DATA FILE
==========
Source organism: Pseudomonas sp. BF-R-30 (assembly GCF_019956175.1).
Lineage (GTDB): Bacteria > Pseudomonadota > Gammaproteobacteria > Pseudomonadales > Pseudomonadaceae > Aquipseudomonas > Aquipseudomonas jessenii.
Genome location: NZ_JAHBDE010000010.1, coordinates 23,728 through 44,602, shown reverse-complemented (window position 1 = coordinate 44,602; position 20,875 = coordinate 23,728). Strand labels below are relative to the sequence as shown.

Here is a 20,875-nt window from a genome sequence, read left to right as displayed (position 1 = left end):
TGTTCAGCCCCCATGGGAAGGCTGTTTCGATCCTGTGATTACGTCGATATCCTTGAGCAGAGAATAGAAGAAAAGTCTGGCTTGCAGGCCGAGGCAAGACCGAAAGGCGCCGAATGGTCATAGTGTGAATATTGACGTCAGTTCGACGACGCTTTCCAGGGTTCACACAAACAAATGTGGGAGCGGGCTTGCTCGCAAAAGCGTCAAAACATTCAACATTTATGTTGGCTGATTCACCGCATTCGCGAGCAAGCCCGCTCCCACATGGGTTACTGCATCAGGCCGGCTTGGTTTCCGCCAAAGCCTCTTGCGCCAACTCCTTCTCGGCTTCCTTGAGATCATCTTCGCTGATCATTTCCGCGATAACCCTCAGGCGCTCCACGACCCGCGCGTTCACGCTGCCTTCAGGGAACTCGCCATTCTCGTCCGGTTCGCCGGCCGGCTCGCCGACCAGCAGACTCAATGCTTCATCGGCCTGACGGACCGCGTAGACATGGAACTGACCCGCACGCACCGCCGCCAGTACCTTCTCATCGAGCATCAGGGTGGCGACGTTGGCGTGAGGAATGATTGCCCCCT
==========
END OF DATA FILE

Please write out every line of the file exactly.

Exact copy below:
Source organism: Pseudomonas sp. BF-R-30 (assembly GCF_019956175.1).
Lineage (GTDB): Bacteria > Pseudomonadota > Gammaproteobacteria > Pseudomonadales > Pseudomonadaceae > Aquipseudomonas > Aquipseudomonas jessenii.
Genome location: NZ_JAHBDE010000010.1, coordinates 23,728 through 44,602, shown reverse-complemented (window position 1 = coordinate 44,602; position 20,875 = coordinate 23,728). Strand labels below are relative to the sequence as shown.

Here is a 20,875-nt window from a genome sequence, read left to right as displayed (position 1 = left end):
TGTTCAGCCCCCATGGGAAGGCTGTTTCGATCCTGTGATTACGTCGATATCCTTGAGCAGAGAATAGAAGAAAAGTCTGGCTTGCAGGCCGAGGCAAGACCGAAAGGCGCCGAATGGTCATAGTGTGAATATTGACGTCAGTTCGACGACGCTTTCCAGGGTTCACACAAACAAATGTGGGAGCGGGCTTGCTCGCAAAAGCGTCAAAACATTCAACATTTATGTTGGCTGATTCACCGCATTCGCGAGCAAGCCCGCTCCCACATGGGTTACTGCATCAGGCCGGCTTGGTTTCCGCCAAAGCCTCTTGCGCCAACTCCTTCTCGGCTTCCTTGAGATCATCTTCGCTGATCATTTCCGCGATAACCCTCAGGCGCTCCACGACCCGCGCGTTCACGCTGCCTTCAGGGAACTCGCCATTCTCGTCCGGTTCGCCGGCCGGCTCGCCGACCAGCAGACTCAATGCTTCATCGGCCTGACGGACCGCGTAGACATGGAACTGACCCGCACGCACCGCCGCCAGTACCTTCTCATCGAGCATCAGGGTGGCGACGTTGGCGTGAGGAATGATTGCCCCCT